This Virus Is Dangerous for Unborn Babies—Here’s What One Mom Needs You to Know
Infections and germs are a major no-no for everyone, but the stakes are even higher when you’re pregnant. Bree Pennie was 20 weeks pregnant when, unbeknownst to her, her unborn child contracted cytomegalovirus (CMV). Now, her son, Dax, is 4 years old, and as a result of the virus he can’t walk or talk, is still spoon-fed, isn’t potty trained and needs help with most everyday activities. Pennie wasn’t aware of CMV and says she will now carry a “burden of guilt” forever. “The biggest question I ask myself is, what could I have done differently,” the mom [writes on Facebook](https://www.facebook.com/thedoubledstakeoncmv/posts/900726583614681? tn =K-R). In honor of CMV awareness, she’s shedding light on the condition in hopes that others will take measures to stop the virus from spreading.
CMV is a common virus that can affect almost anyone, but a healthy person’s immune system usually keeps the virus from causing illness, the CDC explains. A pregnant woman can pass CMV to her child when the virus in the woman’s blood crosses through the placenta and infects baby. While most babies born with the disease never show signs or have health problems, a small percentage of babies have health problems that are apparent at birth or that develop later during infancy or childhood.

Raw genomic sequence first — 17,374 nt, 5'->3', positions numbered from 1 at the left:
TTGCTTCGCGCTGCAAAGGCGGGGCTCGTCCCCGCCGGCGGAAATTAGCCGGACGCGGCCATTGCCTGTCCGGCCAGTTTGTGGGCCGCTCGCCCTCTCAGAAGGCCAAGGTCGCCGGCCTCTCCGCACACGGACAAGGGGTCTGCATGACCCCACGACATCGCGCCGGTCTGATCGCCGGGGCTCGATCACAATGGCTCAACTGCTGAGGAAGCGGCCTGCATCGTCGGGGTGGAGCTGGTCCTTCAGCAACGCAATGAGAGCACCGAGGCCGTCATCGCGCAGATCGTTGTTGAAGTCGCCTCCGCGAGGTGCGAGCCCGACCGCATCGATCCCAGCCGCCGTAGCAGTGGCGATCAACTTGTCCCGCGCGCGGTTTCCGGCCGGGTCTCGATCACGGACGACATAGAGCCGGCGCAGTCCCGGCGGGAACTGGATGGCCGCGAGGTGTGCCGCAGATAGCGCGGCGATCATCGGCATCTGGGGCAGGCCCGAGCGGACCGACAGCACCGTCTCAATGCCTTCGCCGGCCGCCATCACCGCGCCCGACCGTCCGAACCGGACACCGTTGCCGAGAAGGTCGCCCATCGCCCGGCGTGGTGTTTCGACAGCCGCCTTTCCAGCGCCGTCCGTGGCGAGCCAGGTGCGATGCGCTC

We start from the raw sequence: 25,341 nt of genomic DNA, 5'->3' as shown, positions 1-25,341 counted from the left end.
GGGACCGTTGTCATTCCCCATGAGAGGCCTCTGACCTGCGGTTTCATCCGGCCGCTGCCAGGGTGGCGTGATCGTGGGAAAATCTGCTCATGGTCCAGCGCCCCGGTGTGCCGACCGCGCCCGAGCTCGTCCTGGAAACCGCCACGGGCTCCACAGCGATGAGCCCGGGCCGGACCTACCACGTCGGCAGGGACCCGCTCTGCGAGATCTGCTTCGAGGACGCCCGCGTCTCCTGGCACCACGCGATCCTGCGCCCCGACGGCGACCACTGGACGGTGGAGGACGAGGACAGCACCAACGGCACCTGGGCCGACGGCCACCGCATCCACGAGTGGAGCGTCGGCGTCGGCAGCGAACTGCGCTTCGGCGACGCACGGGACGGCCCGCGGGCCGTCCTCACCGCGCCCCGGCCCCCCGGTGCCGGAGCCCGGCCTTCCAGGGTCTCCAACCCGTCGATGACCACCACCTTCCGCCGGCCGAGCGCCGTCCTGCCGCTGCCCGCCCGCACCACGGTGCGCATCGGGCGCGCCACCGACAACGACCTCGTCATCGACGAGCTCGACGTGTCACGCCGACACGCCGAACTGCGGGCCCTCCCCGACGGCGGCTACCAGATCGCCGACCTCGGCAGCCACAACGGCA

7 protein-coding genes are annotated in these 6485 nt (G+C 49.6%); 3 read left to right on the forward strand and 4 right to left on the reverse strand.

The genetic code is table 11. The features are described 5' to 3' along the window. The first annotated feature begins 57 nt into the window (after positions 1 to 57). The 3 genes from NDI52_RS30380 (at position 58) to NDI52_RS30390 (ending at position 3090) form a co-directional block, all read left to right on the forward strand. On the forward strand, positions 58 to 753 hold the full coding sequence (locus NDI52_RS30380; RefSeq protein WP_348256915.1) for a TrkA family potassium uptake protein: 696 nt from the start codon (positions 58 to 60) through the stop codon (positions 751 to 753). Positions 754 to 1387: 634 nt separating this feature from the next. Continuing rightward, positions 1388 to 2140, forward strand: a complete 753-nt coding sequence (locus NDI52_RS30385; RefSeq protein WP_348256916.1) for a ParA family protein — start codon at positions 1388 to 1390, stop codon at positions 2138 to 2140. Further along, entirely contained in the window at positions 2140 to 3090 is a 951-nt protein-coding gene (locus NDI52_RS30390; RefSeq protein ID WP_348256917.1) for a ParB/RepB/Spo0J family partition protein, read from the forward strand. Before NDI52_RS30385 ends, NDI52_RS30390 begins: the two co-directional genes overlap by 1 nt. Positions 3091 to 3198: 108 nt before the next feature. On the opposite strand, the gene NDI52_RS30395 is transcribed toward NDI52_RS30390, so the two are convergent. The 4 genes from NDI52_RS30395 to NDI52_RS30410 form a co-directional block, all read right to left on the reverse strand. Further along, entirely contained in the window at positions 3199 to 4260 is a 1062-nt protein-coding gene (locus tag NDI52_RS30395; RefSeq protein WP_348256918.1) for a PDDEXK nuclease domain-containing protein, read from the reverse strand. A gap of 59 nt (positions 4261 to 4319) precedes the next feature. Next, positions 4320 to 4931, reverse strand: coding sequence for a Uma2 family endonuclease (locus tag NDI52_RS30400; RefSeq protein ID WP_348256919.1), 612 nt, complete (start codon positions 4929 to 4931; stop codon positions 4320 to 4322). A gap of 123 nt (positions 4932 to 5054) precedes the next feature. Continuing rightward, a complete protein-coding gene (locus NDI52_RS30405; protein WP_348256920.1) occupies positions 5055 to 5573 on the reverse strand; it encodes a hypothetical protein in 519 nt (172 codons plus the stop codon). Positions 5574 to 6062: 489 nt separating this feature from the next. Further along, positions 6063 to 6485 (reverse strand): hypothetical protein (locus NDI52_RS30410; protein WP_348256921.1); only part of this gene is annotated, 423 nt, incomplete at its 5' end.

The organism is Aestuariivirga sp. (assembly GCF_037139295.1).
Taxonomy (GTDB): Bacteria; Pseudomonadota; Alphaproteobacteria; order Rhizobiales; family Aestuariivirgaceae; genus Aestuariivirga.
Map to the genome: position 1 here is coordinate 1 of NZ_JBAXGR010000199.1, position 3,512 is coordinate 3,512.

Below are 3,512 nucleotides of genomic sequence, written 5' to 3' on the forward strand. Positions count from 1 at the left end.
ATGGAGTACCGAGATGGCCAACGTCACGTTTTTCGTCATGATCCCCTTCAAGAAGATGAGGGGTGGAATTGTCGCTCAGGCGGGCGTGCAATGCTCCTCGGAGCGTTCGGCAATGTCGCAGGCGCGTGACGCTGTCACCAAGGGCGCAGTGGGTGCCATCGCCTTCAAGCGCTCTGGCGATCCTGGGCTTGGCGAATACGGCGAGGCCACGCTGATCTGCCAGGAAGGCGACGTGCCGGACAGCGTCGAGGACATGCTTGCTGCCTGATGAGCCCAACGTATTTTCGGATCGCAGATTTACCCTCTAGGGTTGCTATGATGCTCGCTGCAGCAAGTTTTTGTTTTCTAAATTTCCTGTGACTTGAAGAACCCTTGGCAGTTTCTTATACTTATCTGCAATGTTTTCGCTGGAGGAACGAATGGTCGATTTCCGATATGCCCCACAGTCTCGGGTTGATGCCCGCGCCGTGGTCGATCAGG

Dax was 3 months old when he was diagnosed with congenital CMV, and as a result of the virus, he has also been diagnosed with microcephaly, cerebral palsy, polymicrogyria, hearing loss, cortical vision impairment, global developmental delay and epilepsy. The little boy is now 4-and-a-half and can’t walk or talk, and has to rely on others’ help to complete everyday tasks.
“Dax is a little legend, there is no doubt about that,” his mom writes.” “He brightens our day with his big, cheeky smile and infectious laugh, but the reality is, it’s not easy.” To reduce the risk of exposure to CMV, pregnant women are advised to:
- Wash hands often, especially after contact with young children
- Avoid contact with tears and saliva when you kiss a child
- Avoid sharing food or drinking out of the same glass as others
- Clean toys and surfaces that come into contact with children’s saliva or urine
- Don’t touch your face until you wash your hands after handling dirty diapers, tissues and other contaminated items
Had the mom known this when she was pregnant, she may have been able to prevent the infection from spreading. “I would have made myself a fresh piece of toast instead of finishing off my toddlers leftovers as I was running out the door," she writes. "I would have asked for cheek kisses instead of sloppy lip kisses from my sweet little girl; I would have packed more spare dummies instead of sucking the dirt off after it was dropped on the ground. [Funny] enough, it never dawned on me the germs in my daughter’s mouth were potentially more harmful than the dirt on the ground; I would get a fresh cup if I was unsure which one was mine; I would wash my hands more often.”
“Unfortunately I wasn’t CMV aware, and I have a burden of guilt that I will carry forever…”